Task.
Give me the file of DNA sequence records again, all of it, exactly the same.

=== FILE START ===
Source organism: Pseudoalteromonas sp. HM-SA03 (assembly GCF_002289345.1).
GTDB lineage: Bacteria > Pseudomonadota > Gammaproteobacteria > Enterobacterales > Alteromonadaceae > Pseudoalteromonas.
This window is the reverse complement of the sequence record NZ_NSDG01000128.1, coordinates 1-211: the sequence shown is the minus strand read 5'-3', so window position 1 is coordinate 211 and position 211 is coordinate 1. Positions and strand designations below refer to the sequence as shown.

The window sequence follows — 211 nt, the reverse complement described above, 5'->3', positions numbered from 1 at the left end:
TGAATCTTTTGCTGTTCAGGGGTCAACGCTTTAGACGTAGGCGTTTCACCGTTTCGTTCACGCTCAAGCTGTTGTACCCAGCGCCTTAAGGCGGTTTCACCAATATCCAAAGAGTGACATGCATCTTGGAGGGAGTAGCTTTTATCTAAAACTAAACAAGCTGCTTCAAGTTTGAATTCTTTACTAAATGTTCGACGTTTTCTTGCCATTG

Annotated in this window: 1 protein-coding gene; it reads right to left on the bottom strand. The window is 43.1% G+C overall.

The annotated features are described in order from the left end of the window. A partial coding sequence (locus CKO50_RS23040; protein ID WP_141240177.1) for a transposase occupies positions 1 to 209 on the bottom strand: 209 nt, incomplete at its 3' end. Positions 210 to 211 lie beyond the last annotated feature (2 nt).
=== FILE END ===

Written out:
Source organism: Pseudoalteromonas sp. HM-SA03 (assembly GCF_002289345.1).
GTDB lineage: Bacteria > Pseudomonadota > Gammaproteobacteria > Enterobacterales > Alteromonadaceae > Pseudoalteromonas.
This window is the reverse complement of the sequence record NZ_NSDG01000128.1, coordinates 1-211: the sequence shown is the minus strand read 5'-3', so window position 1 is coordinate 211 and position 211 is coordinate 1. Positions and strand designations below refer to the sequence as shown.

The window sequence follows — 211 nt, the reverse complement described above, 5'->3', positions numbered from 1 at the left end:
TGAATCTTTTGCTGTTCAGGGGTCAACGCTTTAGACGTAGGCGTTTCACCGTTTCGTTCACGCTCAAGCTGTTGTACCCAGCGCCTTAAGGCGGTTTCACCAATATCCAAAGAGTGACATGCATCTTGGAGGGAGTAGCTTTTATCTAAAACTAAACAAGCTGCTTCAAGTTTGAATTCTTTACTAAATGTTCGACGTTTTCTTGCCATTG

Annotated in this window: 1 protein-coding gene; it reads right to left on the bottom strand. The window is 43.1% G+C overall.

The annotated features are described in order from the left end of the window. A partial coding sequence (locus CKO50_RS23040; protein ID WP_141240177.1) for a transposase occupies positions 1 to 209 on the bottom strand: 209 nt, incomplete at its 3' end. Positions 210 to 211 lie beyond the last annotated feature (2 nt).